oneschemeofhappiness

Related Schemes and Literature

Up the Mountain

The sounds of raging battle were deafening. Shouts and explosions from all sides erupted into a stream of endless cacophony. I and a few remaining soldiers, scarred and wounded, were all that was left from that once noble band of fighters. We slogged up the mountain that had kept us from being encircled completely, our defense, had now turned into our newest adversary. Five days ago, I had given the order to retreat up the face. Five days ago the worrisome thoughts of snow were now a reality as we set up camp. The first few flakes stung our cheeks and drove our hearts to the brink of despair.

Going back would be certain destruction. But how long could we hold out here in freezing conditions and no supplies to speak of, rations for two more days, three at most and meager shelters meant for warmer climates. I looked up the mountain slope, with more than half still left and wondered why I had agreed to lead this fight. Was it glory or pride? An easy victory and quick–one last war with such riches promised that I, no we all! could live in retired ease.

I ran my eyes over the battle-weary warriors. Was this their only reward, to starve or freeze, to which I led them? I walked quietly away, with orders to my second to take command while I scouted a better position. There was a chance, there were tales I remembered from long ago, legends used to scare the younger ones round the summer campfires of my youth and kept us in our tents till daybreak and the odors of breakfast drove our stomachs to rebel, and take with them our selves from out that cloister of the night. But sometimes legends are rooted in fact, however strange or bleak the chance might be.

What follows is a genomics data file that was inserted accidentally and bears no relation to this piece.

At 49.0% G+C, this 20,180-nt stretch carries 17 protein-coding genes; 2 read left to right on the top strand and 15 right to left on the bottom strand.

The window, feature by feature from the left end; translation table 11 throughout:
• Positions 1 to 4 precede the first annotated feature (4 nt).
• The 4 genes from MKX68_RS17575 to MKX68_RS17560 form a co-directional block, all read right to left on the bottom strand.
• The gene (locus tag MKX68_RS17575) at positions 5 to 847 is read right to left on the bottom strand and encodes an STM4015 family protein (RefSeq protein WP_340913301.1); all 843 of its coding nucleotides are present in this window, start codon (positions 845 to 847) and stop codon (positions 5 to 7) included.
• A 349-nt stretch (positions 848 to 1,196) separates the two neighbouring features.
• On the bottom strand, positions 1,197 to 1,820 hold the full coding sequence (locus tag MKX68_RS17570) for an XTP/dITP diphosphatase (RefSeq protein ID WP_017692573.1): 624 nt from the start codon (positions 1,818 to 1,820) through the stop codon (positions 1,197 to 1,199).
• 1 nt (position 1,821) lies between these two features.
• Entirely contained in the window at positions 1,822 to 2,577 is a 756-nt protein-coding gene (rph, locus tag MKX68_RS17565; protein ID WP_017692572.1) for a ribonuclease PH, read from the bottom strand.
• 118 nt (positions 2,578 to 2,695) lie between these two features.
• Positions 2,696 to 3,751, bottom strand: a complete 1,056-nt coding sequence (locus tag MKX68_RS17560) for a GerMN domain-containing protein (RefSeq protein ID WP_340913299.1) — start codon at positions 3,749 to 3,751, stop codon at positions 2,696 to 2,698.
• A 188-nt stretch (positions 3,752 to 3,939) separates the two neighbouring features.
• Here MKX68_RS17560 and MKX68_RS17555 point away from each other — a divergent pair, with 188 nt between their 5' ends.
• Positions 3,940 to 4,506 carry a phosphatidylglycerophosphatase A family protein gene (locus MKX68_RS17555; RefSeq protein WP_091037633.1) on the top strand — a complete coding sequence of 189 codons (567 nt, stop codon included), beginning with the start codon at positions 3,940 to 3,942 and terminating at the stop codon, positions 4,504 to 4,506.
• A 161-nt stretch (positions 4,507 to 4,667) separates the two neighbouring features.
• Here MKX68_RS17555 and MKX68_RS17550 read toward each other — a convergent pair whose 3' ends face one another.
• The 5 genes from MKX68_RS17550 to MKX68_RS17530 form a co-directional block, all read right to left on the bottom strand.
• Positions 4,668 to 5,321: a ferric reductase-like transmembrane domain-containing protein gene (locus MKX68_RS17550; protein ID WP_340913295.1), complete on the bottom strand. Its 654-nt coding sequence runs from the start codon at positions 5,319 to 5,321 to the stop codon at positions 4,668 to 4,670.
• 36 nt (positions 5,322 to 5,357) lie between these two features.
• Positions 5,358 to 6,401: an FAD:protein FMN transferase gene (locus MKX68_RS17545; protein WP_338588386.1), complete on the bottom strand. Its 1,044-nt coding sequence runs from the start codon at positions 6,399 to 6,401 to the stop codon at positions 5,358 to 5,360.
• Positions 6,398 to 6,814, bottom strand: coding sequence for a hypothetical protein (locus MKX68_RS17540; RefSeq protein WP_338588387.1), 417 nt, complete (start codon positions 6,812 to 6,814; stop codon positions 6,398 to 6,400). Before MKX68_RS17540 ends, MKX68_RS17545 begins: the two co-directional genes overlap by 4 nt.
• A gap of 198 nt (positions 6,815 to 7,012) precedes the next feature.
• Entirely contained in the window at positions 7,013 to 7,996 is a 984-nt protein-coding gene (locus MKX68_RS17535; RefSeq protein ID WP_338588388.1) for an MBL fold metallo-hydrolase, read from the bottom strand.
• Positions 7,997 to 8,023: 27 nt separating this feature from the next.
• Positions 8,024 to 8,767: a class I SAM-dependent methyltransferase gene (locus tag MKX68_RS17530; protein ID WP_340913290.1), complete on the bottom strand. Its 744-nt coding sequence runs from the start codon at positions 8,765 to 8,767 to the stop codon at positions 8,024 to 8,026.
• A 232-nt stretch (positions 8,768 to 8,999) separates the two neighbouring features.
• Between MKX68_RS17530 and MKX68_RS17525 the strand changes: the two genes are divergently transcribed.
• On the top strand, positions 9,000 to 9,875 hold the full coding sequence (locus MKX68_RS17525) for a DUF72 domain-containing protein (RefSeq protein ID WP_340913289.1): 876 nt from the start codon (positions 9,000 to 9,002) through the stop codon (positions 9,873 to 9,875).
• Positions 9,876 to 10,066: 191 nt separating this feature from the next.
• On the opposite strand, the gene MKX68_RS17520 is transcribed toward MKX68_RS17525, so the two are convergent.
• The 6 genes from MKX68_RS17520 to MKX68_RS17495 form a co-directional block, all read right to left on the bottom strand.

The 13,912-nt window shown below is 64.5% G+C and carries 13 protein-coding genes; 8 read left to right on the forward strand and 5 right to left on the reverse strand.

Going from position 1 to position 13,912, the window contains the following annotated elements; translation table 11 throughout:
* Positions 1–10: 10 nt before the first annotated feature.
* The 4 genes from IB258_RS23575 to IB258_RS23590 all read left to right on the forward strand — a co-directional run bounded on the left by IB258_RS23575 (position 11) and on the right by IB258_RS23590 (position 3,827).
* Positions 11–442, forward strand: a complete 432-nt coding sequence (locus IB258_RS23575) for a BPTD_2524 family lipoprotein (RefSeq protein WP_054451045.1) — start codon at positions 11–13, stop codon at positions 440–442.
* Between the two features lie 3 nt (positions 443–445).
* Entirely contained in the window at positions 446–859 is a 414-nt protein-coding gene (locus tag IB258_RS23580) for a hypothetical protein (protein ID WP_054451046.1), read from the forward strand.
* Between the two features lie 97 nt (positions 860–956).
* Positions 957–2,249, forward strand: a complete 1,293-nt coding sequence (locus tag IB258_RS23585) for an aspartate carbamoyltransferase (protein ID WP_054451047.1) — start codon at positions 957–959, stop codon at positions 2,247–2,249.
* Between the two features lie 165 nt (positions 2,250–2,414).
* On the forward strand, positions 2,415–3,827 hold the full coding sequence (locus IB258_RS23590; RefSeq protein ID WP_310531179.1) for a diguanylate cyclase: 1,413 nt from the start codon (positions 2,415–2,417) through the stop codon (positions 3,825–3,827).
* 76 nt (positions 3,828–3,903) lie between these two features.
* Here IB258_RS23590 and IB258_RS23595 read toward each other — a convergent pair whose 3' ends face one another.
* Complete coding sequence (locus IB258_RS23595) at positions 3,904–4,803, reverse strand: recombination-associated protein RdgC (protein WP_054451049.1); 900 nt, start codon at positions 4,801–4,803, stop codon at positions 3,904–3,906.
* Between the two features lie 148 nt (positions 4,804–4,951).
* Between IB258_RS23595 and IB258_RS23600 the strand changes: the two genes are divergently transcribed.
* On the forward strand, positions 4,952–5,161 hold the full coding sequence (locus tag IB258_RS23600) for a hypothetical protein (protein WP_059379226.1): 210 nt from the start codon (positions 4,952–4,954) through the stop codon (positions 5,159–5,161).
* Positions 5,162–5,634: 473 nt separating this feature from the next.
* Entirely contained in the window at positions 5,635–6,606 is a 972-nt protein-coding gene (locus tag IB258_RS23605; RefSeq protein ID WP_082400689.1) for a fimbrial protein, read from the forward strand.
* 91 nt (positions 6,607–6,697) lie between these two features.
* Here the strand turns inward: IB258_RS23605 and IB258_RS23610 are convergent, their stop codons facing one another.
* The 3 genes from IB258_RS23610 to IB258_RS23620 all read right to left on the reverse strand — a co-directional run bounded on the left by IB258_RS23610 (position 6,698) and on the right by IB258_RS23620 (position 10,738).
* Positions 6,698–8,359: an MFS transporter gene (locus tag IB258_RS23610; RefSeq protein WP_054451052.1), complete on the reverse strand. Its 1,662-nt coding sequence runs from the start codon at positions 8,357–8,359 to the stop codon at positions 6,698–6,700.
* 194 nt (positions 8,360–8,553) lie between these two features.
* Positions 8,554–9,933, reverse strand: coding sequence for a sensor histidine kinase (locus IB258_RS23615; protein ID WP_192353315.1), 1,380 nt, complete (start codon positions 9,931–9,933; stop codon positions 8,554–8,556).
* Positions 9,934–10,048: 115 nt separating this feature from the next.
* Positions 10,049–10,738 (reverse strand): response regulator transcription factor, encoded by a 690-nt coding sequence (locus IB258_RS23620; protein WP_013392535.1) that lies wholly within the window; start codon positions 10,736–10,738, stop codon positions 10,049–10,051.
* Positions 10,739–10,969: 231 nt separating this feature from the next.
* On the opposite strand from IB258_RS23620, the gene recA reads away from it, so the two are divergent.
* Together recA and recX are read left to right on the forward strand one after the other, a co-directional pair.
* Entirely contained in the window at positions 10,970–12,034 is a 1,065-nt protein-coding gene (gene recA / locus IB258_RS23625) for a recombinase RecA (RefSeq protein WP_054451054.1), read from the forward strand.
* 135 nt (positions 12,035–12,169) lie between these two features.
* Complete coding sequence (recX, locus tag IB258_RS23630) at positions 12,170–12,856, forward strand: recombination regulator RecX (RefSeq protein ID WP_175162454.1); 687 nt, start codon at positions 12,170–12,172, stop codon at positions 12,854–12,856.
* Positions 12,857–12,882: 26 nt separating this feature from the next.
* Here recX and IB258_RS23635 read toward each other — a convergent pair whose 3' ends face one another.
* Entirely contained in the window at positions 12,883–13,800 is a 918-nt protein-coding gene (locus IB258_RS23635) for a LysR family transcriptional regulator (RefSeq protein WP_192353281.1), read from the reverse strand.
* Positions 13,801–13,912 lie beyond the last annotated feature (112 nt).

The darkness deepened, the snow fell harder. I cast around for a place to shelter for the night when a glint of light caught my eye. I scrambled to the place I thought I’d seen the light, and soon was greeted with a cheery glow spilling forth from a cave just high enough for me to fit without bending over.

Not far in, just around a gentle bend in the path, I saw the source of the fire and what had to be its two progenitors. One was large, fat, adorned with gold and silken fabric. The lobes of his ears struck me as being quite longer than the normal sort; his half-smile was one of seeming content, and in his eyes a depth of peace and understanding beyond my ability to measure.

The other was his opposite, emaciated and gaunt with a thin, tattered, patched cloth his only garment. He sat upon the ground, his eyes were closed and about him hung a cold and darkened space despite the fire. He spoke first. His voice as strong as judgement day sent chills along my spine.

“We have been waiting for you to arrive. Your test has been prepared. Are you ready?”

The old man, who hadn’t opened his eyes as he spoke, opened them now. My knees grew weak. His gaze pierced through my soul. The legendary fate of those who dared the test was grim indeed, and in that gaze I felt my certain failure.

“I am,” I said. The whole cave spun around me, and something cold and hard like stone hit my head with the force of a giants punch, then all went dark.

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